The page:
People and Land of Israel: Place of Wailing Jerusalem

But as the sun was going westward, and the sabbath day rapidly approaching, we hastened toward the place of wailing. I found my own way, up one street, down another, through narrow alley after alley, and at last emerged suddenly in a small paved court or place, seventy or a hundred feet long by twenty broad, the east side of which was the high wall of massive stones on the west side of the mosque enclosure, which is without doubt the same wall that stood here, enclosing the temple in the days of its great glory. In this place the Jews are accustomed to assemble, and with low murmurs of prayer, to bewail the desolation of the holy places. Moslem rule forbids their nearer approach to their once holy hill.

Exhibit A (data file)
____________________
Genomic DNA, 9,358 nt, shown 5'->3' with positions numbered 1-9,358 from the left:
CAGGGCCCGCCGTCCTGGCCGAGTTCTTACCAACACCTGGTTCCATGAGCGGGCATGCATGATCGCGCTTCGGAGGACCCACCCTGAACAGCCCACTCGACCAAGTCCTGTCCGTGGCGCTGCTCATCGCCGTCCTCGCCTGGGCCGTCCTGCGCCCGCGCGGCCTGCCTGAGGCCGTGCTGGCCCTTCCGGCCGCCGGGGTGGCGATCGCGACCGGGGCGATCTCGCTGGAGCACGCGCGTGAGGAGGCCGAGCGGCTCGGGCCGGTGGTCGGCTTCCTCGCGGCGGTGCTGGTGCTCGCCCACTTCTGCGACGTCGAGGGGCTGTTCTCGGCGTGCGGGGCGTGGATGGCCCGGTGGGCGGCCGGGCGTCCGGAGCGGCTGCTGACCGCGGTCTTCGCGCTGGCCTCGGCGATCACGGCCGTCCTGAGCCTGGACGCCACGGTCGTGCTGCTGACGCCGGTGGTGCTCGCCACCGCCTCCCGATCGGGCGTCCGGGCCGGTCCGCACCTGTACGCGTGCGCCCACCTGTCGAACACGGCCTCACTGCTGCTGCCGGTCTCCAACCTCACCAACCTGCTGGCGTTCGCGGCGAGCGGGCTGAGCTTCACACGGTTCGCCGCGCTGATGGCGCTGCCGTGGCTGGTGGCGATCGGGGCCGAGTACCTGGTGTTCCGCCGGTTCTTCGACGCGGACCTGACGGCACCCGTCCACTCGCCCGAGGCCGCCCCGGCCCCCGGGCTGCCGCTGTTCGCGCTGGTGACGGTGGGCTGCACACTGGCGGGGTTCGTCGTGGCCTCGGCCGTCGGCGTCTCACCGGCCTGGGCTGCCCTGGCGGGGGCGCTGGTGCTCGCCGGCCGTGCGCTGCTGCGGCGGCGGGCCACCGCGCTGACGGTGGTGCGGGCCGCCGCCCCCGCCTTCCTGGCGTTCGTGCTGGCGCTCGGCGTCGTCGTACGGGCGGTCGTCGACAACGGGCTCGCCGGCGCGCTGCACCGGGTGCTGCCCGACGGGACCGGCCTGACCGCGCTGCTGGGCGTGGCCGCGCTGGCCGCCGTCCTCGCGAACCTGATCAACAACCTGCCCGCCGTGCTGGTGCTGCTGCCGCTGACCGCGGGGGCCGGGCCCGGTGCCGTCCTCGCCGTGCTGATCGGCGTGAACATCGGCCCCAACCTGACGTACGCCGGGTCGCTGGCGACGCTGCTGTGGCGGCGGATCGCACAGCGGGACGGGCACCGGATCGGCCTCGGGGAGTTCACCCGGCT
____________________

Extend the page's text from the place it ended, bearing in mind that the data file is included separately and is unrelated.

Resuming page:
The impression made on my mind by the scene here witnessed will never be effaced. Men, women, and children of all ages, from young infants to patriarchs of fourscore and ten, crowded the pavement and pressed their throbbing foreheads against the beloved stones. There was no formality of grief here. We waited till the crowd had thinned away and only a dozen remained. These were men of stately mien and imposing countenances: their long beards flowed down on their breasts, and tears, not a few, ran down their cheeks and fell on the pavement. There was one man of noble features that we especially noticed; whose countenance for more than half-an-hour seemed unmoved by any sensation of earth, save only that of grief too deep for expression. I approached close to him, but he did not look up at me. He sat on the pavement, his back to a wall of a house or garden, and his face to the wall that once enclosed the shrine of his ancestors. I looked over his shoulder, and saw that he was reading the mournful words of Isaiah; nor did I then wonder that he wept for the mockery that now occupied the place of the solemn services of the daily sacrifice, and the senseless Moslem traditions, which in vain essayed to cloud the glorious history of the mountain of the Lord.